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Hypatia was a Greek Neo-Platonist philosopher, and one of the first notable female mathematicians of ancient history (born c. AD 350 – 370).  She was head of the Platonist school in Alexandria teaching mathematics, philosophy, and astronomy.  Tragically Hypatia was brutally murdered by a mob in 415 AD as a result of political tensions in the city.

Our building is named Hypatia in her honour. This seemed appropriate given the strong ties Grafton has to the University of Auckland. The idea of looking towards and extending to the sky influenced the Hypatia’s design with the strong vertical precast elements located on the Khyber Pass street frontage. The shape of the building forms two wings, with an internal courtyard, opening out to the sky on the fourth level. The spandrels create clean horizontal lines around the building which is softened on the corner with a gentle curve.

Historically, the site was home to many Māori tribes. Ockham has worked closely with Maori Art designer, Reuben Kirkwood the Kaiwhakairo (head carver) for Ngai Tai Ki Tamaki to make Hypatia one of the most artistic buildings of recent history.

A modern re-working of traditional Māori design elements has been incorporated into the façade to reference the past while looking confidently to a new future.

Hypatia Artist

Māori culture and its connectedness with nature, astronomy, spirituality and geneology (creation) are expressed within traditional carving designs. These designs serve to bring mana to a site, to honour ancestry and to communicate the identity of one tribe or hapu to another.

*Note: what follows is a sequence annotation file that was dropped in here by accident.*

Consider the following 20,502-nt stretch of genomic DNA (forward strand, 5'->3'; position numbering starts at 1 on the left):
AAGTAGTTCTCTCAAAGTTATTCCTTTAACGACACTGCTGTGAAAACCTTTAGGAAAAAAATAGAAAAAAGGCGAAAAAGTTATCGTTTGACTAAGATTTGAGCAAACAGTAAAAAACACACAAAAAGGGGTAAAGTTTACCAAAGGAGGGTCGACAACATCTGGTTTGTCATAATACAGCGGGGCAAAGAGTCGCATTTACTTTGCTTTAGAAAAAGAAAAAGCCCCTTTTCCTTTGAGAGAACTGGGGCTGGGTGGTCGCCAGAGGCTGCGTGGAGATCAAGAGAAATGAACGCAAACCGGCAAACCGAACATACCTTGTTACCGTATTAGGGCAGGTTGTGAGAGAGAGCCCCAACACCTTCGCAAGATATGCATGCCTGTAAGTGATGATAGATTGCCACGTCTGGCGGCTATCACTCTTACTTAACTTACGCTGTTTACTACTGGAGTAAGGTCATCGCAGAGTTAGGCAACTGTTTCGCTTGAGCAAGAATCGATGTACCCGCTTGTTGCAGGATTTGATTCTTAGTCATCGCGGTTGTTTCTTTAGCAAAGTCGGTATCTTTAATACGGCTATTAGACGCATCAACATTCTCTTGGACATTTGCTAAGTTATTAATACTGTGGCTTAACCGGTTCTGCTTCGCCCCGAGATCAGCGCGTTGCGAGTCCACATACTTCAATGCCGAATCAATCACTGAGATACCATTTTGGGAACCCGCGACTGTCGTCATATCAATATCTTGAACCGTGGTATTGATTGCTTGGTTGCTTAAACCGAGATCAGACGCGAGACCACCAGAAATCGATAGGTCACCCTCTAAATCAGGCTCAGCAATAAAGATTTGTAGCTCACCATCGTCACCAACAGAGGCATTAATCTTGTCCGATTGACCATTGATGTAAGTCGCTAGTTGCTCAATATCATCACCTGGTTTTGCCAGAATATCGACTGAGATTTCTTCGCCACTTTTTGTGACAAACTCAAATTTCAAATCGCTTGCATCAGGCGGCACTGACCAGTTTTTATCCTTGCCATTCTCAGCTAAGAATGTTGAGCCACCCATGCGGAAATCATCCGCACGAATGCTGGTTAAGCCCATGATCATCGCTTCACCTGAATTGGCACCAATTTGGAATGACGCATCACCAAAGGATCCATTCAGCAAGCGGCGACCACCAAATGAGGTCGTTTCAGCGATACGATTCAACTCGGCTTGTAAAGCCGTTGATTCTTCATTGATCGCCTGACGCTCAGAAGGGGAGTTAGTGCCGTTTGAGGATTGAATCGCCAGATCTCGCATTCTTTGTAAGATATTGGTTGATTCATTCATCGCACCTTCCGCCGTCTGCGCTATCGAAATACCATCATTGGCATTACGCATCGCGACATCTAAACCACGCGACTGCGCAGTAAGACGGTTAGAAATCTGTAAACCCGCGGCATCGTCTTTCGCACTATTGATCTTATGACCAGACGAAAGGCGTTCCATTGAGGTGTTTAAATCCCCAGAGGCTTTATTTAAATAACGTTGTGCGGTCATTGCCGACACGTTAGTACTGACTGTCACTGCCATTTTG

Individual iwi and carvers may be identified by the way in which their carved arts are composed, although essentially all Māori carvings are a combination derived from the same set of basic cuts:

  • Haehae - Parallel grooves and ridges. The ridges are referred to as Raumoa. The most common base form of carving embellishment. V chisel.
  • Niho Taniwha (Dragons tooth) - Consists of rows of evenly spaced chevrons, most commonly set between rows of haehae.The principal motif that represents the realm of mythology. Flat chisel.
  • Unaunahi (Fishscale) -  An elliptical cut that represents water dwelling creatures (fish, taniwha). Curved chisel.

The following designs are created using a combination of the above:

  • Manaia - Symbolises a mythical being with the profiled head of a bird. Manaia are considered as kaitiaki of the living and as messengers between the Gods and mortals. One of the most versatile designs in Māori carving, Manaia can be used in combinations to form a range of figures.
  • Rauponga - A combination of haehae and niho taniwha composed at a diagonal angle to suggest the growth of tree fern, Ponga. Used to represent growth in general, genealogical growth. Often used to adorn Waka Huia.
  • Whakarare (Distortion) - Alternating haehae which intercept geometrically to achieve a pattern. Represents positive seismic activity, the formation of land features- volcanoes, rivers etc. A symbol of creation.

Our customary carver and designer for Hypatia, Reuben Kirkwood was born in Auckland in 1976. A keen passion for New Zealand history and early Māori arts developed into Reuben’s first carving experiences 15 years ago. While predominantly self taught, Reuben has been trained and mentored under the guidance of Tuhoe carver, Chaz Doherty, with additional early support from Flametree Gallery. Reuben works chiefly in the medium of carving native timbers and whale bone, but has completed numerous cultural commissions in the medium of steel sculpture, public landscape design, multiple bridge designs,motorway design elements support, and precast concrete elements for buildings and infrastructure.